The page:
Are Corporations Treating Our Troops (And You) Fairly?
By Greg Webb, March 20, 2015
Mandatory arbitration—you may not know what it is, but you have mostly likely signed a contract agreeing to accept arbitration as an alternative to a lawsuit in the case of a grievance. A Consumer Financial Protection Bureau study, released this week, found that among consumers whose credit card contract included an arbitration clause, fewer than 7 percent understood that they could not sue their card issuer. These arbitration clauses are not just used in credit cards. They have also become standard operating procedure for many businesses.
Corporations use arbitration as a way of saving money and reducing the likelihood of lawsuits. The arbitration’s are mandatory, binding, and often controlled by the corporation. The corporation picks the arbitrator, it picks the location, and there is no one watching to ensure compliance with federal law. By disallowing lawsuits the corporations also prevent class action lawsuits. In other words, they shield themselves from the consumer’s right to seek fair redress when things go wrong.
There are currently two cases in the news involving active duty military personnel. In both cases the men were treated in a way that violates federal law. They were unable to pursue grievances against the companies due to mandatory arbitration clauses. Both involved car leases and issues arising due to overseas deployment. Neither was allowed to file a lawsuit under the arbitration clause—but both have spoken out widely about their circumstances. In the case of Sargent Beard, whose car was illegally repossessed while he was deployed in Iraq, it took 4 years of arbitration before he was awarded $6,500 in his case. Currently the Justice Department is taking action against Santander Consumer, the leasing company involved. A spokesperson for Santander Company, said that since 2012, “the lender has used systemic controls to prevent improper repossessions of vehicles,” adding that this included vehicles of military members protected under the S.C.R.A. (NY Times, 3/10/15)
The government has historically offered certain protections to troops serving to defend our country-dating back to the Civil War. We have a federal law, the Service Members Civil Relief Act, S.C.R.A., which “under the law, active duty military members and their families are protected from repossession and foreclosure without a court order. It allows them to terminate any real estate or auto lease when their military orders require them to do so. And it requires lenders to reduce the interest rates on any loans to 6 percent.” This is the law corporations seek to avoid with forced arbitration clauses.
Just last year a bi-partisan bill was presented in Congress that would have allowed service members the right to opt out of arbitration and gain the ability to file lawsuits if necessary. The US Chamber of Commerce and the Securities Industry and Financial Markets Association, Sifma, opposed the legislation. Sifma is Wall Street’s major trade group, which ironically includes JP Morgan and USAA, two businesses that claim to cater to veterans. USAA, an insurance company exclusively for military members and families, claims to be in support of the legislation. “A spokesman for USAA said that the company supported the bill because it would have been “good public policy for the entire industry.” Still, USAA uses mandatory arbitration clauses in many of its financial service contracts with service members.”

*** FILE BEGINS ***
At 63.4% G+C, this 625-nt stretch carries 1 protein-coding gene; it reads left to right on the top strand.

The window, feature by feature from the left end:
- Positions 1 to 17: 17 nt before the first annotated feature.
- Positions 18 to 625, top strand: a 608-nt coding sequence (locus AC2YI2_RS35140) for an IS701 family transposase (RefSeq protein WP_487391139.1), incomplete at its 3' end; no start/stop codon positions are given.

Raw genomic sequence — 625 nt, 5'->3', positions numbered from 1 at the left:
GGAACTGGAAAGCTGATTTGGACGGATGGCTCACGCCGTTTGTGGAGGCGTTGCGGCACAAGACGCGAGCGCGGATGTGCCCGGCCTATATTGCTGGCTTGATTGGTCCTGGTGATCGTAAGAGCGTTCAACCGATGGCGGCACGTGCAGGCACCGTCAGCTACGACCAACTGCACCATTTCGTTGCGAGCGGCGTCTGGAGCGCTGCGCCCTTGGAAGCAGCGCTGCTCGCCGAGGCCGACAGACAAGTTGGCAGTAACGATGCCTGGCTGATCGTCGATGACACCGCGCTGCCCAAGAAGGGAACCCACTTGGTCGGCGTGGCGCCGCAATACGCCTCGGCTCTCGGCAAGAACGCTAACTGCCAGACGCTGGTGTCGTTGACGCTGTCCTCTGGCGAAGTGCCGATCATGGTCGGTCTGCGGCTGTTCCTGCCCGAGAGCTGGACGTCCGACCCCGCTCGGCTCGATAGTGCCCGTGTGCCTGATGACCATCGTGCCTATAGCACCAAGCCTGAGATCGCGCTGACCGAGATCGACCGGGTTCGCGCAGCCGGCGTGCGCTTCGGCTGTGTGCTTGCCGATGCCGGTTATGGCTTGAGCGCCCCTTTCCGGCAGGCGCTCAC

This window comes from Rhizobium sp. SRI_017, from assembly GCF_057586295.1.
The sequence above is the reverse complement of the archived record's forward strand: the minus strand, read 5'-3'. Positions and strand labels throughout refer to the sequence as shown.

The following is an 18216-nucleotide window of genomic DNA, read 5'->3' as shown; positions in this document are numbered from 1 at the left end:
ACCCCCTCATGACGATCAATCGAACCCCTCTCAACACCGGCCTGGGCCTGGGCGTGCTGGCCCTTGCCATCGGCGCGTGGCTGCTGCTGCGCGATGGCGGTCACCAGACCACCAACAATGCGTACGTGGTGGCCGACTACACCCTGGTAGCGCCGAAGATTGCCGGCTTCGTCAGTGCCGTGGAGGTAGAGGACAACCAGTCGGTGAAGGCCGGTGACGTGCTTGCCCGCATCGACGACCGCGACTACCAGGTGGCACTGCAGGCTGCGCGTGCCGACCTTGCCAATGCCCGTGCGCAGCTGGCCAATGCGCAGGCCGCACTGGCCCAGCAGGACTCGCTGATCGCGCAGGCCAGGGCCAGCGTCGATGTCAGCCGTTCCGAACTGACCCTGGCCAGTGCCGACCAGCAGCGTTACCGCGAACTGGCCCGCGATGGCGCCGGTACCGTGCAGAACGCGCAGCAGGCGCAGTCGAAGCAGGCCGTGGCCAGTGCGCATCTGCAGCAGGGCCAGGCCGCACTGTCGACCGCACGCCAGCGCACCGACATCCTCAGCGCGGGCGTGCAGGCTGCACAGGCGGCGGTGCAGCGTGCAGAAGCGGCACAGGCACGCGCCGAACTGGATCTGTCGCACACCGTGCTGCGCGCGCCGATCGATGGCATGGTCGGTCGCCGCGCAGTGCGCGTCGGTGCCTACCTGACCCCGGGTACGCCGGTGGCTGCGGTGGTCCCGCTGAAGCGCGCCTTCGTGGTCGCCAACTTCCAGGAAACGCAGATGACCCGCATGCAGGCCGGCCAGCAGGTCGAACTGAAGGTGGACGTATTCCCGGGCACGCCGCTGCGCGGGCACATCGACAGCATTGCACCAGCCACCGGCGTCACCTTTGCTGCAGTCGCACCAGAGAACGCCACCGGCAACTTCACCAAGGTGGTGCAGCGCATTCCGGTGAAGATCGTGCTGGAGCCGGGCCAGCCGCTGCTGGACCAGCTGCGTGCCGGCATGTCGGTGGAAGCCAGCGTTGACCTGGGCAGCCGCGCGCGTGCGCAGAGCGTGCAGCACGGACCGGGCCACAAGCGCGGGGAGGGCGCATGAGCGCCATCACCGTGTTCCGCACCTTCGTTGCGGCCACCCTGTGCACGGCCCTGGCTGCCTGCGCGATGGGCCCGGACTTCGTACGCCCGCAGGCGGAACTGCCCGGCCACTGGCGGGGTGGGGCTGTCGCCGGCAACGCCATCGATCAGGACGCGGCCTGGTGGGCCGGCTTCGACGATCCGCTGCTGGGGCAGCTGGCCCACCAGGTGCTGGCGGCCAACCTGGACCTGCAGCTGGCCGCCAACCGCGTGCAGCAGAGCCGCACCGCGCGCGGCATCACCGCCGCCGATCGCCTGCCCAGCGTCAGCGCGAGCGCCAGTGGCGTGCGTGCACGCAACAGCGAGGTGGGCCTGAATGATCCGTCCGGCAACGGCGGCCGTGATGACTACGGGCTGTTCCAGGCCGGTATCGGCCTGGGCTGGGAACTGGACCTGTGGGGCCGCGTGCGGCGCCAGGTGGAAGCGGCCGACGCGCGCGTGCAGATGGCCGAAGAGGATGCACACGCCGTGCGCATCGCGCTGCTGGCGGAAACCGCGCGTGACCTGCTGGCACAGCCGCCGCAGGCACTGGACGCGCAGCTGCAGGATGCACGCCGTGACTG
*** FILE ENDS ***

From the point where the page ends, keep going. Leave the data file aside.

Mandatory arbitration is the most effective way for businesses to avoid lawsuits and they are lobbying hard against proposed legislation that would change that. Arbitration saves companies money while denying rights to claimants. A number of trade groups contacted legislators last year, asking them for time to make internal changes. It is doubtful that the corporations have much interest in fixing their system. The GAO’s research found, in 2012 alone, financial institutes violated the law (S.C.R.A.) more than 15,000 times. And last month “Santander Consumer USA reached a $9.35 million civil settlement with the Justice Department over accusations that the lender illegally seized cars from members of the military for a period of nearly five years until 2013.” (NY Times, 3/17/15)
The current focus is on military personnel, but the issue of mandatory arbitration and the corporate world’s approach to handling grievances and avoiding accountability impacts all consumers. These clauses offer nothing of value to consumers; their sole purpose is to force individuals to give up their rights – to save the company money. And most often, it is in the fine print. It is a slippery slope, because next they may want complete immunity from claims by their customers. The right to our court system should be sacred, and it is – unless you happen to be a citizen as opposed to a corporation. There are no such clauses that typically control business on business litigation, which is telling.